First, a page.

Monthly Archives: June 2014


A quick update of recent observations:

There has been a lot of bear activity around the house over the past few weeks. Today the sow with her two last year cubs were feeding on the far side of pond. I doubt those are the bears that caught and killed the young fawn the other day. Maybe he’s the bear in the photograph – he’s big and and even though the photo is a few years old, he might still be around.

Living with bears is something you have to do if you live in the woods around here, but I have to admit I’d like if the bear population was lower.

There’s been a doe deer moping around the house, and we suspect she’s the deer that lost her fawn to a bear. We haven’t seen another fawn here; there might not be another.

Last night Lil heard a mallard and suspected it was a hen moving a newly hatched clutch. A few minutes later I saw the hen on the pond, 8-10 ducklings in tow. It’s the first hatching of ducks on the pond in a few years.

The mosquitoes are the worst I’ve seen in the 20 years we’ve been out here. It’s the weather. But we did hear a whip-poor-will the other night. They must like all the insects.

A touch of frost last night. Some of last years dead grass that got a mowing had ice crystals this morning. The thermometer said it was +2 C.


And it’s the middle of June.


At least one of the does that hang around the house has had a fawn. We’ve watched her with it a couple of times, in the tall grass and sedge that ring the beaver pond. Only one, though, but it’s still early. No sign of any bucks.

And it is an active beaver pond again. A pair of beavers moved in a few days ago and are doing renovations on the old house. This should make for much more interesting wildlife viewing over the rest of the summer and into the fall, as it seems when beavers are active in the pond a lot more wildlife uses it. I suspect it’s partly that they keep the water levels up (provided there is at least some rain), and partly because of their feeding habits, which impacts on both the terrestrial and aquatic vegetation, which seems to be a positive. Since beavers also warn of strangers, maybe that’s something the other creatures also appreciate. Within days of the beavers showing up, there’s been a hen hooded merganser on the pond constantly (is she not nesting?) and a drake ring-neck showed up this morning.

Entomologists are forecasting an outbreak of forest tent caterpillars this year, which is supposedly good for cuckoos, and true to form, Lil heard one calling this morning. Three coos, so that makes it a black-billed cuckoo. We haven’t seen or heard either one in a number of years.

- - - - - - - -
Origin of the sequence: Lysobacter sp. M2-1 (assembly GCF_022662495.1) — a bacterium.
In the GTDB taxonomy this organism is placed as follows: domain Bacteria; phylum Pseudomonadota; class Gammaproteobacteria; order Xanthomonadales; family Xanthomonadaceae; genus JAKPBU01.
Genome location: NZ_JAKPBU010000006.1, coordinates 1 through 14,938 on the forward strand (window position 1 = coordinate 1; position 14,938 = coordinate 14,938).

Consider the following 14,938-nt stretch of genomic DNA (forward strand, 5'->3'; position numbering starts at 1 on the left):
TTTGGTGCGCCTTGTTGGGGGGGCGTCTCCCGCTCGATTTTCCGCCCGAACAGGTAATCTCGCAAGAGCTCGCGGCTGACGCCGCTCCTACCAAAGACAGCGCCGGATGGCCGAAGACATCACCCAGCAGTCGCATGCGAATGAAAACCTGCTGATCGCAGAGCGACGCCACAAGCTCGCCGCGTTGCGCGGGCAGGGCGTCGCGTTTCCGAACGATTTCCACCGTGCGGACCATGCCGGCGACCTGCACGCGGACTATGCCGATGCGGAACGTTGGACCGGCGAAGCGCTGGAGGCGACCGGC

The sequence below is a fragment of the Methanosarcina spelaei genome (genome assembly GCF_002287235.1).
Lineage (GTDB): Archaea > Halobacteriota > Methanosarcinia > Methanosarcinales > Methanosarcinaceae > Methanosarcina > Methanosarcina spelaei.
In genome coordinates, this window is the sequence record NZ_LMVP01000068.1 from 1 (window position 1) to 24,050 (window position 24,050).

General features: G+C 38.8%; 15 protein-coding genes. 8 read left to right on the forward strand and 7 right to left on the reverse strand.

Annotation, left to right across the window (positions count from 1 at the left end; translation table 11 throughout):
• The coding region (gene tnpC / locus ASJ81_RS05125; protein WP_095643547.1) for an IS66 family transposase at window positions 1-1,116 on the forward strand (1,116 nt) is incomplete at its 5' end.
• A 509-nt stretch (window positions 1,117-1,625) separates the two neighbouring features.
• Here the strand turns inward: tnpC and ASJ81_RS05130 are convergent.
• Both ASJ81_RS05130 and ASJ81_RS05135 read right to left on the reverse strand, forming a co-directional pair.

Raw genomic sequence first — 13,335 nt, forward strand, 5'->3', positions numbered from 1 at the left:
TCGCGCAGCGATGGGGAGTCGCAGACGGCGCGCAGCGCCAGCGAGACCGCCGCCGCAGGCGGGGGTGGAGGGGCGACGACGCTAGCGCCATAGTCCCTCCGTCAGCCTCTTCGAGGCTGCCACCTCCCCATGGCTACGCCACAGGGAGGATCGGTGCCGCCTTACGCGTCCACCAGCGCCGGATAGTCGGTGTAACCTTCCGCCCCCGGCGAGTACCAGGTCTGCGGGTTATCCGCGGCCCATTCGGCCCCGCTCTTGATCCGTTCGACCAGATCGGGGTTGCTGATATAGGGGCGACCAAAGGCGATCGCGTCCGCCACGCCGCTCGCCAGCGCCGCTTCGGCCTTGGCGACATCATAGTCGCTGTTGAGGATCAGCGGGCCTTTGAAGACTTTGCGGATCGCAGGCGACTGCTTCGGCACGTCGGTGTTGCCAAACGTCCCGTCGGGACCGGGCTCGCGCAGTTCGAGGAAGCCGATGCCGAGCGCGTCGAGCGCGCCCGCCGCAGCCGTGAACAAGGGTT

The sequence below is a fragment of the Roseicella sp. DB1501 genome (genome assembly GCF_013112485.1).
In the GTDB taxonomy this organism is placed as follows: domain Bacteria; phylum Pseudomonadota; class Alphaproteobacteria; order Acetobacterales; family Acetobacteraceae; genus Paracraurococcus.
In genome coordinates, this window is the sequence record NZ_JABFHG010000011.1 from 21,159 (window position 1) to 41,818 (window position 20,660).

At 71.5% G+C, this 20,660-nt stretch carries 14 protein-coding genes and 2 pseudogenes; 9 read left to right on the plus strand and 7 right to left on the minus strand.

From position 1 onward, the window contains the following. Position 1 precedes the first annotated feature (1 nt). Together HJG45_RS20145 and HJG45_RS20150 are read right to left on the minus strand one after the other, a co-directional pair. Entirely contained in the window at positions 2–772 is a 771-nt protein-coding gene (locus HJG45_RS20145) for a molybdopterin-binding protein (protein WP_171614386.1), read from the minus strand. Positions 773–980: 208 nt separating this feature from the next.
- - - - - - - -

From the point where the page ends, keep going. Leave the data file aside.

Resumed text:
It went from winter to summer in less than a month and while things were hot for a couple of weeks, the last two days have been cool. Yesterday and again today dawn greeted us with a temperature of only plus 3 C. That’s cool, and actually inhibits plant growth (growing degree days are plus 4 or more). The hot weather brought out morels and fiddleheads, but they grew so quickly there were only a couple of days of picking, and for the most part I missed out. Maybe a few more morels will sprout with the cooler weather.

Of note, the white-nose syndrome affecting bats hasn’t killed them all, at least not in this neck of the woods. We have a bat house up on the wall of the original log house built on the property, and once again it is inhabited. I’ll have to try and get a count one evening.

So summer is here and a lot is happening.

Update: Bad News. A bear killed the fawn this afternoon (June 9). Very sad.


In June this year, the full moon is on Friday the 13th. I expect the police and social workers in major cities are bracing for some, er, strange activities from the usual suspects.

But the full moon in June is also prime time for seeing or hearing some wildlife; one being the whip-poor-will. The whip-poor-will, a close relative to the nighthawk (pictured here) tends to peak it’s calling intensity during the June full moon (right around dusk). Like many of the so-called Goatsuckers, a term coined in Europe for members of this order of birds because they were believed to subsist by milking goats, populations of whip-poor-wills, nighthawks and swifts are mostly on the decline.

No one really knows why, although chimney swifts don’t have near as much nesting habitat – big chimneys in big buildings – as they used to. It’s simply a function of what’s happened as society has switched from burning wood and coal for heat to more efficient modes of energy. Habitat changes could also be significant for whip-poor-wills and nighthawks and others in the Order. Over the past few decades, there has been considerable aging of the forest at the landscape level as well as loss of small woodlots in agricultural areas. Whip-poor-wills, for example, like mixed-wood forests where there are numerous small openings. They don’t like solid closed in woodlands, nor open agricultural areas that are prairie-like. Nighthawks can thrive in urban and natural areas. All goatsuckers feed on insects while flying.

I doubt population declines of these species mean they are headed to extinction. These days, every time a population does decline, that seems to be the cry, I think it’s unreasonable to think population decline is inherently a bad thing. Often, it’s just the response to environmental change, which is an on-going process. What is needed is more monitoring, research and understanding of population dynamics of a whole host of species.

On the other hand, wide-spread use of insecticides almost everywhere can’t be a good thing for species that depend on insects for survival. Maybe that’s the crux of the problem.